• Disease which intersects with area such as Genotype. His Phenotype research incorporates elements of DDX3X, Zebrafish, Mitochondrial DNA and Genomics. His Exome course of study focuses on Human genetics and Human genome, Computational biology and Genome.

Between 2016 and 2021, his most popular works were:

  • Resolution of Disease Phenotypes Resulting from Multilocus Genomic Variation (317 citations)
  • Resolution of Disease Phenotypes Resulting from Multilocus Genomic Variation (317 citations)
  • Use of Exome Sequencing for Infants in Intensive Care Units: Ascertainment of Severe Single-Gene Disorders and Effect on Medical Management (165 citations)

In his most recent research, the most cited papers focused on:

  • Gene
  • Mutation
  • Genetics

His primary scientific interests are in Genetics, Phenotype, Exome sequencing, Gene and Exome. His Genetics study is mostly concerned with Genetic heterogeneity, Candidate gene, Neurodevelopmental disorder, Copy-number variation and Missense mutation. His biological study spans a wide range of topics, including Compound heterozygosity, Single-nucleotide polymorphism, Runs of Homozygosity, Gene duplication and Uniparental disomy.

His Phenotype research is multidisciplinary, relying on both Disease, Zebrafish, Microcephaly, Allele and Genotype. His Exome sequencing study combines topics from a wide range of disciplines, such as Cancer research, Germline, Transforming growth factor beta, Computational biology and Bone morphogenetic protein. James R. Lupski focuses mostly in the field of Exome, narrowing it down to topics relating to Human genetics and, in certain cases, Human genome, Mendelian inheritance, Genomics and Inheritance Patterns.

This overview was generated by a machine learning system which analysed the scientist’s body of work. If you have any feedback, you can contact us here.

Best Publications

Distribution of repetitive DNA sequences in eubacteria and application to fingerprinting of bacterial genomes.

James Versalovic;Thearith Koeuth;James R. Lupski.
Nucleic Acids Research (1991)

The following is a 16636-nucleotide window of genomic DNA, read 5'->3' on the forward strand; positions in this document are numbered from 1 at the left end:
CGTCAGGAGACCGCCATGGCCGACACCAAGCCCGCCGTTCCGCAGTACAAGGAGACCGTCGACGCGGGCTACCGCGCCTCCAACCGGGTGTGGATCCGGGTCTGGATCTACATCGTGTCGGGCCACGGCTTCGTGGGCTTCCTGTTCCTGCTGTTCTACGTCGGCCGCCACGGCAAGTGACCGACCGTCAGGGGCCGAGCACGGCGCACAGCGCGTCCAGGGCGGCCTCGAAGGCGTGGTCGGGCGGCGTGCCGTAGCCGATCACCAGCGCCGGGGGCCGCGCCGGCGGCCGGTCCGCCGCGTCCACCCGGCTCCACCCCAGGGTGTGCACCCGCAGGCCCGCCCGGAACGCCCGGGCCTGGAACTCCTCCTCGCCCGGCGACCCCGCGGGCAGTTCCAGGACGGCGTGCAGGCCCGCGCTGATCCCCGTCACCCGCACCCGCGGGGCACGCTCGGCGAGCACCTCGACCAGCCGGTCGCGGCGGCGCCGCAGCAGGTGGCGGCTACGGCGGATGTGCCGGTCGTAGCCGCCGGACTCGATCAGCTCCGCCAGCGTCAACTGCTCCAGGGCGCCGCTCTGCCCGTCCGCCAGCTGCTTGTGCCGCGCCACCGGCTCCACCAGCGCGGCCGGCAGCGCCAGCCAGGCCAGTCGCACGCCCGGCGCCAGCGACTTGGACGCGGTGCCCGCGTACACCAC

4200 Citations

Genomic fingerprinting of bacteria using repetitive sequence-based polymerase chain reaction

James Versalovic;M. Schneider;F. J. De Bruijn;J. R. Lupski.
Methods in molecular and cellular biology (1994)

2186 Citations

The complete genome of an individual by massively parallel DNA sequencing

David A. Wheeler;Maithreyan Srinivasan;Michael Egholm;Yufeng Shen.
Nature (2008)

2117 Citations

Clinical whole-exome sequencing for the diagnosis of mendelian disorders.

Yaping Yang;Donna M. Muzny;Jeffrey G. Reid;Matthew N. Bainbridge.
The New England Journal of Medicine (2013)

1608 Citations

A photoreceptor cell-specific ATP-binding transporter gene (ABCR) is mutated in recessive Stargardt macular dystrophy

Rando Allikmets;Nanda Singh;Hui Sun;Noah F. Shroyer.
Nature Genetics (1997)

1427 Citations

DNA duplication associated with Charcot-Marie-Tooth disease type 1A

James R. Lupski;Roberto Montes de Oca-Luna;Susan Slaugenhaupt;Liu Pentao.
Cell (1991)

1382 Citations

Structural Variation in the Human Genome and its Role in Disease

Paweł Stankiewicz;James R. Lupski.
Annual Review of Medicine (2010)

1216 Citations

Mechanisms of change in gene copy number

P. J. Hastings;James R. Lupski;James R. Lupski;Susan M. Rosenberg;Grzegorz Ira.
Nature Reviews Genetics (2009)

1178 Citations

Genomic disorders: structural features of the genome can lead to DNA rearrangements and human disease traits

James R Lupski.
Trends in Genetics (1998)

1070 Citations

Copy number variation in human health, disease, and evolution.

Feng Zhang;Wenli Gu;Matthew E. Hurles;James R. Lupski.
Annual Review of Genomics and Human Genetics (2009)

1069 Citations

Editorial Boards

Genome Medicine
(Impact Factor: 15.266)